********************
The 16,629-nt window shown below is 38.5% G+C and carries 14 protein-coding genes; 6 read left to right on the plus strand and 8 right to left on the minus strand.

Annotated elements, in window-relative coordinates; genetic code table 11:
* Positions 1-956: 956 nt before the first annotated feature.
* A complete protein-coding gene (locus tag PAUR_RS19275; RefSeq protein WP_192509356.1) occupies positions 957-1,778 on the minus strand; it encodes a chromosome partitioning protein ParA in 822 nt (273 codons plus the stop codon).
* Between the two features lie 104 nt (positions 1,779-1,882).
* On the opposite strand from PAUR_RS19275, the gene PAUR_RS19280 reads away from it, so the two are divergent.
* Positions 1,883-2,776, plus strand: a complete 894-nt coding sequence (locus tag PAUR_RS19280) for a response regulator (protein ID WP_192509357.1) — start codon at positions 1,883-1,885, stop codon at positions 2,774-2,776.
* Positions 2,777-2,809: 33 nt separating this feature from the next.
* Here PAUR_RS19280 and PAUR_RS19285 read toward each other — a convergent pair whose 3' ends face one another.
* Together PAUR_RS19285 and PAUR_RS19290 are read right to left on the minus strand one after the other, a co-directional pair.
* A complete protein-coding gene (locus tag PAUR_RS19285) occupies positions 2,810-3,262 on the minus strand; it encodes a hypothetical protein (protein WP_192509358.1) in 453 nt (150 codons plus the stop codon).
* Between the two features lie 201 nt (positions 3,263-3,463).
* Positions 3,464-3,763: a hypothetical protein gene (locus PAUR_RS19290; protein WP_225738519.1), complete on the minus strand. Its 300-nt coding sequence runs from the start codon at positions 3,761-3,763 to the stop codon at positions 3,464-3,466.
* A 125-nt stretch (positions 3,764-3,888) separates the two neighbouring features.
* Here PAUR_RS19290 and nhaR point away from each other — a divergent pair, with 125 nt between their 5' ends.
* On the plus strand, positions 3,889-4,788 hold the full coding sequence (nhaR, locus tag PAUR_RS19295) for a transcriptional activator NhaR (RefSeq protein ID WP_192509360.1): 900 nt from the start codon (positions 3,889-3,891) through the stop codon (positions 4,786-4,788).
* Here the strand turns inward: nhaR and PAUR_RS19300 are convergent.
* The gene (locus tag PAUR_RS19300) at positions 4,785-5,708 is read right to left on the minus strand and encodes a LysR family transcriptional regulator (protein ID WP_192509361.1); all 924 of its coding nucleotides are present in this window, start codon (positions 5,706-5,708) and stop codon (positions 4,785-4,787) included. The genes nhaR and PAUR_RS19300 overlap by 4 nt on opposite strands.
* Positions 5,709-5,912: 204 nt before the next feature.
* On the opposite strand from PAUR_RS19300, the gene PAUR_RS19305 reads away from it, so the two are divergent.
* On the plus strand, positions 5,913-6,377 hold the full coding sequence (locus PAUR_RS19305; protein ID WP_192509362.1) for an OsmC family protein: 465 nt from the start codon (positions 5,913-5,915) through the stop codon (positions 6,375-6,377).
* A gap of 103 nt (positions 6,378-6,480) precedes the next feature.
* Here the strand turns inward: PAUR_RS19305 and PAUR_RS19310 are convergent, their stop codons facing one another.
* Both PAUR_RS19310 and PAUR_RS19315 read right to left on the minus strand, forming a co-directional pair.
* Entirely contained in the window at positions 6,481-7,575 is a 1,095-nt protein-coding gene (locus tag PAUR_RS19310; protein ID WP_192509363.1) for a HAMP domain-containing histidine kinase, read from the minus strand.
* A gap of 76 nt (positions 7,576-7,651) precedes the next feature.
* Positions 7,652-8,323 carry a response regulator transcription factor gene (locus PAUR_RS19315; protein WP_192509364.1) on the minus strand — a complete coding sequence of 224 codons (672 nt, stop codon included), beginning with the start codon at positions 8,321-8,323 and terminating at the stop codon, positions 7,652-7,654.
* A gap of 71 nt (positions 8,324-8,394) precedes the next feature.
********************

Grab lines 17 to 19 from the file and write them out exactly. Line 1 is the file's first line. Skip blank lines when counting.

* Here the strand turns inward: nhaR and PAUR_RS19300 are convergent.
* The gene (locus tag PAUR_RS19300) at positions 4,785-5,708 is read right to left on the minus strand and encodes a LysR family transcriptional regulator (protein ID WP_192509361.1); all 924 of its coding nucleotides are present in this window, start codon (positions 5,706-5,708) and stop codon (positions 4,785-4,787) included. The genes nhaR and PAUR_RS19300 overlap by 4 nt on opposite strands.
* Positions 5,709-5,912: 204 nt before the next feature.